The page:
The career of Michael Milken, co-founder of the Milken Family Foundation, has mirrored his four main professional passions: medical research, education, public health and access to capital. In each, he has been uniquely successful in creating value, whether measured in lives saved, students inspired or jobs created.
In 1972, three years after Mike began a legendary career on Wall Street, his wife told him her mother had been diagnosed with breast cancer. That was when he began a search for medical solutions that has played as large a role in his life as his better-known innovations in finance.
Mike has been recognized for his decades of driving medical research toward cures and improved treatments. A Fortune magazine cover story called him "The Man Who Changed Medicine." He helped launch the Melanoma Research Alliance to accelerate research progress against fatal skin cancers, and he serves as chairman of FasterCures, a Washington-based think tank dedicated to accelerating progress against all life-threatening diseases. He also founded the Prostate Cancer Foundation, whose grants to 2,000 medical studies globally make it the world's largest philanthropic funder of prostate-cancer research.
In 1995, Mike hosted the first Cancer Summit, an event that led to a 1998 March on Washington in support of increased funding of biomedical research. Over the five years following the March, Congress increased the resources of the National Institutes of Health from $14 billion per year to $27 billion. To date, that incremental increase represents more than $230 billion in additional public funding above the 1998 baseline. The yield on that investment is accelerated scientific discovery that has saved, enhanced and extended millions of lives around the world.
Because federal budget pressures threaten continued life-saving investments, Mike has called for a renewed national commitment to biomedical research. In 2012, he hosted A Celebration of Science in Washington to honor scientific achievement and draw attention to the profound human, social and economic benefits that flow from research. Senior members of Congress, from both parties, joined more than 1,000 leaders in medical research, bioscience, patient advocacy, industry, philanthropy and public policy.
In a 2016 Wall Street Journal op-ed article, he urged Congress and the new Trump administration to expand access to Veterans Administration data so every veteran has access to the finest treatments; pass the 21st Century Cures Act to accelerate medical science; and "set a consistent funding goal and stick to it" so young scientists and physicians have better assurance of meaningful career opportunities.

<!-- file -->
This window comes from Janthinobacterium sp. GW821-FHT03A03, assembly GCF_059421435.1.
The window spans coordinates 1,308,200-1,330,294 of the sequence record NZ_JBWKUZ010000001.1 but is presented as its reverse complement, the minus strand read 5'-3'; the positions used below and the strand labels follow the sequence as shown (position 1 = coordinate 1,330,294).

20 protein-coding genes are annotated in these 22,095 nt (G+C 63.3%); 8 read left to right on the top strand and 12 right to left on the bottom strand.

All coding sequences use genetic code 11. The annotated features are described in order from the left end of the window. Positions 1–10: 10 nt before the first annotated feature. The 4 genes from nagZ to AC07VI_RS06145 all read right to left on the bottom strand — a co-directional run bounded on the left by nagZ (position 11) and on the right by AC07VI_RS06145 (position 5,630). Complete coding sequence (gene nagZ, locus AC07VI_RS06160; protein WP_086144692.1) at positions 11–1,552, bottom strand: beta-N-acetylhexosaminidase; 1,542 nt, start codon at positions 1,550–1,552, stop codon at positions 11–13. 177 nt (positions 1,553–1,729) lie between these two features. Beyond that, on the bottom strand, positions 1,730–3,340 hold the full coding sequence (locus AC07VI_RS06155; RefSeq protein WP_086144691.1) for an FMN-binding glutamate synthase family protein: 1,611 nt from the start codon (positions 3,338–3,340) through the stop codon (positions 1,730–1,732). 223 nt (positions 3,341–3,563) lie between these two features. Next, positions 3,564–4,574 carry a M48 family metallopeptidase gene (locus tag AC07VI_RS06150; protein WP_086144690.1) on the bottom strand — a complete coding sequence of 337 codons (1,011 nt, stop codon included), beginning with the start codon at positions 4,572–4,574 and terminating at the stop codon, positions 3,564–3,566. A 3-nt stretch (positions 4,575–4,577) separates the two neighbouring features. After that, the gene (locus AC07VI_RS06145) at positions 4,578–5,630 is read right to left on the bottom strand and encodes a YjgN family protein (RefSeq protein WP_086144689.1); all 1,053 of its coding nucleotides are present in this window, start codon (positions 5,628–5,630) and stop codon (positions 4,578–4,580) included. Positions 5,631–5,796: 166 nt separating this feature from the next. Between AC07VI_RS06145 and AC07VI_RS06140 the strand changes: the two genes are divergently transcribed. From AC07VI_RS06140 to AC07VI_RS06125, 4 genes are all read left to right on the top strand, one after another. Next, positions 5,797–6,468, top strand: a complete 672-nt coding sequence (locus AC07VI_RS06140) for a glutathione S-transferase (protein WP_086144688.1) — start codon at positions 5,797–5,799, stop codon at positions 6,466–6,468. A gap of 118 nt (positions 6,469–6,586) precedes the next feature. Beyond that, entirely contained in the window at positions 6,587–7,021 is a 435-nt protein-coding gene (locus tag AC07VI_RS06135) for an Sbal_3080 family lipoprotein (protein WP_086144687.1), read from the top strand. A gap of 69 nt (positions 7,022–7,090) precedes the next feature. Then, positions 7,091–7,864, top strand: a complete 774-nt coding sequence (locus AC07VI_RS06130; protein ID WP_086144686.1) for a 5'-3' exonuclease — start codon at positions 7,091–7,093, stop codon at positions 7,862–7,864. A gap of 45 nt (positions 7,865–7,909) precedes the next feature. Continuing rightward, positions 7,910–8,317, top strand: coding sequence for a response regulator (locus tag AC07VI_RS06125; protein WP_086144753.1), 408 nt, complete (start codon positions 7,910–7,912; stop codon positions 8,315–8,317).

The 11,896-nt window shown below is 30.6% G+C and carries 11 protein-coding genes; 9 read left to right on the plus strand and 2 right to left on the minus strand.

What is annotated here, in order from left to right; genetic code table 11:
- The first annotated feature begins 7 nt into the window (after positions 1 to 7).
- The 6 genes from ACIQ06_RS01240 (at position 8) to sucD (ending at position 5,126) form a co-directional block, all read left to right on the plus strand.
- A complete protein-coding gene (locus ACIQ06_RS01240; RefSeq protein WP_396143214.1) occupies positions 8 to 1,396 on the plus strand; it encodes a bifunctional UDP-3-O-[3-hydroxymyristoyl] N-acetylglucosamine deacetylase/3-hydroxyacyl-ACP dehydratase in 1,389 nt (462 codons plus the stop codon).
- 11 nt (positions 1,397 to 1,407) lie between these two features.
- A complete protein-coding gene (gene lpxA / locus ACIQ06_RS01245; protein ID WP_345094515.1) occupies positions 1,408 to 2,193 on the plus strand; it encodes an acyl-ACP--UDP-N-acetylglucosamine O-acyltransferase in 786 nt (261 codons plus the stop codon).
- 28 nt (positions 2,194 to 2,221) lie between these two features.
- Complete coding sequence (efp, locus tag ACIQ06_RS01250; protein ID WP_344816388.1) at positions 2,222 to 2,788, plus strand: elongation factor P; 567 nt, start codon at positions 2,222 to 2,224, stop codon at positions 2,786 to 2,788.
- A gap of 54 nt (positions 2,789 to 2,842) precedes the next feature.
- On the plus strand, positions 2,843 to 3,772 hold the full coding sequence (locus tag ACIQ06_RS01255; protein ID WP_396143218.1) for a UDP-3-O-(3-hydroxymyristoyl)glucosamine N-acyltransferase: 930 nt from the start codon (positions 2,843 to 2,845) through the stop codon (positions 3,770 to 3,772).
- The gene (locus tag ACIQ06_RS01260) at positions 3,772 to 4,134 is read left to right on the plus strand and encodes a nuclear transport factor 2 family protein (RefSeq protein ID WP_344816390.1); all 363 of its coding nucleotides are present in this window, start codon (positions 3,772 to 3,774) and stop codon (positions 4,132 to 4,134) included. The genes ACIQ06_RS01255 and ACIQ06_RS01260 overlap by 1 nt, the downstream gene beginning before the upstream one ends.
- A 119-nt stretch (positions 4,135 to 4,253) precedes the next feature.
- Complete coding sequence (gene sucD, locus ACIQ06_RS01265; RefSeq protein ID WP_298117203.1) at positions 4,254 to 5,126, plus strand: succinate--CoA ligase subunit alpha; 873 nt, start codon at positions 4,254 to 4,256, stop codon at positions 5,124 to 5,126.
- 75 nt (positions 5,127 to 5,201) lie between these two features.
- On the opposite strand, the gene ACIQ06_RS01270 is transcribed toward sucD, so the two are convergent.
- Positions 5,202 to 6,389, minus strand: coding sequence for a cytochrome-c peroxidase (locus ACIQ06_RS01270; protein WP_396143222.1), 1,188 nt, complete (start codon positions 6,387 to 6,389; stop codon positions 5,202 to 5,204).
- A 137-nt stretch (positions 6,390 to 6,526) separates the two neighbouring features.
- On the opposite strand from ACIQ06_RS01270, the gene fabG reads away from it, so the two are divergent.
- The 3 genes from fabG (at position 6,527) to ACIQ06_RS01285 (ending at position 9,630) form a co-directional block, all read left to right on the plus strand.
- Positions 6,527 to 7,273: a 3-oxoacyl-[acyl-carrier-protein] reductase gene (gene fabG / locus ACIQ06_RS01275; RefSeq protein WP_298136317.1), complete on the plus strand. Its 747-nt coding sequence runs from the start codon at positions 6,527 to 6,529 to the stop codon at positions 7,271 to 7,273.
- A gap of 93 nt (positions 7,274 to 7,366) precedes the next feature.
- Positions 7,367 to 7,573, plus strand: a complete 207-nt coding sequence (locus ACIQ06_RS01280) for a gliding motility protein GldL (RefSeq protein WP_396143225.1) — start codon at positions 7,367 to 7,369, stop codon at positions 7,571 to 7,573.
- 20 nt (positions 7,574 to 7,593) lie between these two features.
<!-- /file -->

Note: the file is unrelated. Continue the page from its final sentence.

Mike also chairs the Milken Institute, whose annual Global Conference brings more than 3,500 decision makers from 50 nations to Los Angeles. The Institute also hosts major conferences each year in London, Singapore, New York and Washington, D.C., as well as 200 smaller events around the world. In 2014, the Institute announced the naming of the Milken Institute School of Public Health at George Washington University. Separately, the Institute's Center for Public Health hosts an annual Public Health Summit.
Forbes magazine featured him with other philanthropists in a cover story calling them "Best in Class – The Visionaries Reimagining Our Children's Future" and highlighting Mike's decades of work on education. One such program, the Milken Scholars, was established by Mike and Lori Milken in 1989 and has provided support and lifetime mentoring for more than 400 outstanding college-bound students who have excelled academically, served their communities, and triumphed over obstacles.
Mike and Lori are members of the Giving Pledge and are Founding Donors of the National Museum of African American History and Culture, the newest Smithsonian Institution museum on the National Mall in Washington.
As a financier, Mike is often said to have revolutionized modern capital markets, making them more democratic and dynamic by expanding access to capital for thousands of smaller companies and by pricing and rewarding risk more efficiently. A Washington Post column said he "helped create the conditions for America's explosion of wealth and creativity," a process that Business Week said "shook America's defeatist Establishment out of its gloom." Starting in 1969, he financed thousands of companies that created millions of jobs.
He was elected a member of Phi Beta Kappa at the University of California, Berkeley, and graduated with highest honors. He received his MBA from the University of Pennsylvania's Wharton School, where he was a Joseph Wharton Fellow. He writes frequently about public-policy issues in major publications and is a widely sought-after speaker at conferences around the world. He and his wife Lori were married in 1968 and have three children and 10 grandchildren. More information is at www.mikemilken.com.